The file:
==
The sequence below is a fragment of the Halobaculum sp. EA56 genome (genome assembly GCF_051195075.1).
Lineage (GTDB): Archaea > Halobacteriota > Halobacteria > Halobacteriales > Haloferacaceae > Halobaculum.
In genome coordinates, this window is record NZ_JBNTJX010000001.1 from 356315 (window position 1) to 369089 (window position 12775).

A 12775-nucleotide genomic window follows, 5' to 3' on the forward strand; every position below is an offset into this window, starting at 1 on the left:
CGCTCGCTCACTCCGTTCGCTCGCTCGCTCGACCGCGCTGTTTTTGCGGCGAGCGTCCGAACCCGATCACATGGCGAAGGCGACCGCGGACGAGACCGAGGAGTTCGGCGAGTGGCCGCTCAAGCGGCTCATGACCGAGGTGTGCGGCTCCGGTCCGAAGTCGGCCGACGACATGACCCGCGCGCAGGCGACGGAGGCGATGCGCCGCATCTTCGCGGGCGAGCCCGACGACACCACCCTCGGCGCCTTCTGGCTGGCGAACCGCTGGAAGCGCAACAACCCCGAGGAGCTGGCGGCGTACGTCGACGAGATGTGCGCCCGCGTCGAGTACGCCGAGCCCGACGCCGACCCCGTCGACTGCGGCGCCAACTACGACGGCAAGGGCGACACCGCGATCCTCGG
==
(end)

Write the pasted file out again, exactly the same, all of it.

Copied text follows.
The sequence below is a fragment of the Halobaculum sp. EA56 genome (genome assembly GCF_051195075.1).
Lineage (GTDB): Archaea > Halobacteriota > Halobacteria > Halobacteriales > Haloferacaceae > Halobaculum.
In genome coordinates, this window is record NZ_JBNTJX010000001.1 from 356315 (window position 1) to 369089 (window position 12775).

A 12775-nucleotide genomic window follows, 5' to 3' on the forward strand; every position below is an offset into this window, starting at 1 on the left:
CGCTCGCTCACTCCGTTCGCTCGCTCGCTCGACCGCGCTGTTTTTGCGGCGAGCGTCCGAACCCGATCACATGGCGAAGGCGACCGCGGACGAGACCGAGGAGTTCGGCGAGTGGCCGCTCAAGCGGCTCATGACCGAGGTGTGCGGCTCCGGTCCGAAGTCGGCCGACGACATGACCCGCGCGCAGGCGACGGAGGCGATGCGCCGCATCTTCGCGGGCGAGCCCGACGACACCACCCTCGGCGCCTTCTGGCTGGCGAACCGCTGGAAGCGCAACAACCCCGAGGAGCTGGCGGCGTACGTCGACGAGATGTGCGCCCGCGTCGAGTACGCCGAGCCCGACGCCGACCCCGTCGACTGCGGCGCCAACTACGACGGCAAGGGCGACACCGCGATCCTCGG